“Currently, some measures taken by our neighbors could make the fight against Ebola even harder,” Aboubacar Sidiki Diakité, the Ebola task force leader, told Reuters. “When children are not supervised, they can go anywhere and make the problem worse. It is part of what we will be talking about.”
Sierra Leone’s emergency measures include house-to-house searches for infected people and the deployment of the army and the police.
One person, traveling from Liberia, died in Nigeria, Africa’s most populous nation, which introduced airport screening of travelers from the stricken region on Thursday.
Dr. Chan said that the virus seemed to be spreading in ways never seen before.
“It is taking place in areas with fluid population movements over porous borders, and it has demonstrated its ability to spread via air travel,” she said.
Making matters worse, health workers have been hit particularly hard. Top doctors in Sierra Leone and Liberia have died, and two American aid workers have contracted Ebola and were due to be flown back to the United States for further treatment at Emory University in Atlanta.
The two Americans will be flown in a private air ambulance specially equipped to isolate patients with infectious diseases. The first patient is expected to arrive as soon as Saturday, an Emory spokeswoman said.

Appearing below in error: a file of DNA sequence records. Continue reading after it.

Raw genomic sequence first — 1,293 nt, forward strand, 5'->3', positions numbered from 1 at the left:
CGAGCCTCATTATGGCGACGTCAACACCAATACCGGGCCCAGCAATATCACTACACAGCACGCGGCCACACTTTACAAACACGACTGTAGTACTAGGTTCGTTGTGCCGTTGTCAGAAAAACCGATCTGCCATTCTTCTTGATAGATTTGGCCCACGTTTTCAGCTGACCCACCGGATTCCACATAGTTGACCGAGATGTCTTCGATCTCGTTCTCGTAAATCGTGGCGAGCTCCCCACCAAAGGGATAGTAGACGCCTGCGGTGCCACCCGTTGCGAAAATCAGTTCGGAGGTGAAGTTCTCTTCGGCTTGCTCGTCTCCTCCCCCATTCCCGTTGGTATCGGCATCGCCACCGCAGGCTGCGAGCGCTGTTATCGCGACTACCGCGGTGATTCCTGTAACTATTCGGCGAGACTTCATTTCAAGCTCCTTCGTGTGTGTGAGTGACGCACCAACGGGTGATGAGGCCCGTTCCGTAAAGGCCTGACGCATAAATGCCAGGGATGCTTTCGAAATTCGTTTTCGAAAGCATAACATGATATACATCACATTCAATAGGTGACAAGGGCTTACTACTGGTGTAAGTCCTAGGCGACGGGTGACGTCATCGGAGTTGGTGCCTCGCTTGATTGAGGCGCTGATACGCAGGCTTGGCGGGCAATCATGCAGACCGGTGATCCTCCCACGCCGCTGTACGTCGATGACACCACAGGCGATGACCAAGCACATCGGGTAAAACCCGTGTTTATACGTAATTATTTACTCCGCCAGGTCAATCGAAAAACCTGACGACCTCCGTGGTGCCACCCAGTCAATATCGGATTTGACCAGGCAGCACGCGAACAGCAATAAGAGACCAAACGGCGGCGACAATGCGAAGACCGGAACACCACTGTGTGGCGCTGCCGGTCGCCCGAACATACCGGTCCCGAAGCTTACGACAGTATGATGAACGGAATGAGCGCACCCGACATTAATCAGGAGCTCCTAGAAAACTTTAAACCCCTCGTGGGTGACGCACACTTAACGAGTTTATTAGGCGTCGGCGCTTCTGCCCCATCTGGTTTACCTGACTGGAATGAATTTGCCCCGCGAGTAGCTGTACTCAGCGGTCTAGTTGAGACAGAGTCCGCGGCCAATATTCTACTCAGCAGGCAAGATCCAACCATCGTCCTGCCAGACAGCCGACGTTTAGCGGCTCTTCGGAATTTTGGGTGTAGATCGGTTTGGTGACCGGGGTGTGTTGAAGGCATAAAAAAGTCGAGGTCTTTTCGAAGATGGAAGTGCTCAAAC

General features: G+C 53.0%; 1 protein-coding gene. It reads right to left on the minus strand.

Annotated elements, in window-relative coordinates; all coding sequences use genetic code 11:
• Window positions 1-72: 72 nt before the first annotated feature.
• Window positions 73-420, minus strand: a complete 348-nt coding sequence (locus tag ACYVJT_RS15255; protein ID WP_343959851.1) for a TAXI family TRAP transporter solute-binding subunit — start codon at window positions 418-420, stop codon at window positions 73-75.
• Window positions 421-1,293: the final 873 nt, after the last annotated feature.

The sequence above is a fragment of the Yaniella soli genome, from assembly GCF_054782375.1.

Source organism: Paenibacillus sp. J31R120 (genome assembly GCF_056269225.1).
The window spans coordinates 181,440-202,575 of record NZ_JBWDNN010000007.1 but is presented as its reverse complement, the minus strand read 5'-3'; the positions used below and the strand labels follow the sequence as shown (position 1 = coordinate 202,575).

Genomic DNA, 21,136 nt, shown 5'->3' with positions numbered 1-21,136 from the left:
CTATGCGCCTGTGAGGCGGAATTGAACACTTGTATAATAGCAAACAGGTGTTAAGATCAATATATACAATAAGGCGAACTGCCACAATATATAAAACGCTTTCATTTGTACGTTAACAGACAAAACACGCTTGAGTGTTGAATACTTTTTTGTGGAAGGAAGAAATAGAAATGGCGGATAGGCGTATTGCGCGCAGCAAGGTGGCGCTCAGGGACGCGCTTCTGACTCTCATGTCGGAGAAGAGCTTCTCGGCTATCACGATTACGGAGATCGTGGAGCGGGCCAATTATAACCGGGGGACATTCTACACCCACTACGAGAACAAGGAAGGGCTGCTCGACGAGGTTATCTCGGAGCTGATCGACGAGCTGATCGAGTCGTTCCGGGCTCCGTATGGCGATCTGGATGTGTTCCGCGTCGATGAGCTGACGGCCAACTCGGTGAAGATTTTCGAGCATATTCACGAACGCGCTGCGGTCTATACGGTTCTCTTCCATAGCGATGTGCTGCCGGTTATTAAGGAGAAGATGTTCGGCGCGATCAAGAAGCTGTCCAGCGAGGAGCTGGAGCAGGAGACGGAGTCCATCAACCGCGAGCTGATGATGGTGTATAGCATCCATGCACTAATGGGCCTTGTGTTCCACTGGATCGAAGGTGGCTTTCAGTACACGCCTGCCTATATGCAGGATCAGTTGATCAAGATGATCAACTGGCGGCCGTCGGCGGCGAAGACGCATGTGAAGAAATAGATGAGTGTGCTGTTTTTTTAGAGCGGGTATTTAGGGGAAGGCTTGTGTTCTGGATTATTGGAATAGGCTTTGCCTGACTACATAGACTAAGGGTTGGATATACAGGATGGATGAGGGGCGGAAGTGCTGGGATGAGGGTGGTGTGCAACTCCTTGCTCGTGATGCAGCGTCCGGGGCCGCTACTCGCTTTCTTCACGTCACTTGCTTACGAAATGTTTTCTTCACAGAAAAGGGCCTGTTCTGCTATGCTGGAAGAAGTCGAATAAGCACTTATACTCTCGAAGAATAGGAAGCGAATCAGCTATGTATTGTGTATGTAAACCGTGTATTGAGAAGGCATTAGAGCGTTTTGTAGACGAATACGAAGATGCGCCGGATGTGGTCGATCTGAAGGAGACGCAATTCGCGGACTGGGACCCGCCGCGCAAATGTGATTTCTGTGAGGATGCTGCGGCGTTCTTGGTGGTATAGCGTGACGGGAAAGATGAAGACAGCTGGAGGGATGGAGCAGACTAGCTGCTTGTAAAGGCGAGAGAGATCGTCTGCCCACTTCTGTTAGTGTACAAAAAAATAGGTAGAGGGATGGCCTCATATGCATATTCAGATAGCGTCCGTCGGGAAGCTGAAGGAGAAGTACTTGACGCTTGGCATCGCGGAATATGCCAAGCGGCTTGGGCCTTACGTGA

“We feel that we have the environment and expertise to safely care for these patients and offer them the maximum opportunity for recovery from these infections,” said Dr. Bruce S. Ribner, an infectious disease specialist at Emory, in a news conference on Friday.
According to the W.H.O., the $100 million plan “identifies the need for several hundred more personnel to be deployed in affected countries to supplement overstretched treatment facilities.”
Hundreds of international aid workers and W.H.O. specialists “are already supporting national and regional response efforts,” the statement said. “But more are urgently required. Of greatest need are clinical doctors and nurses, epidemiologists, social mobilization experts, logisticians and data managers.”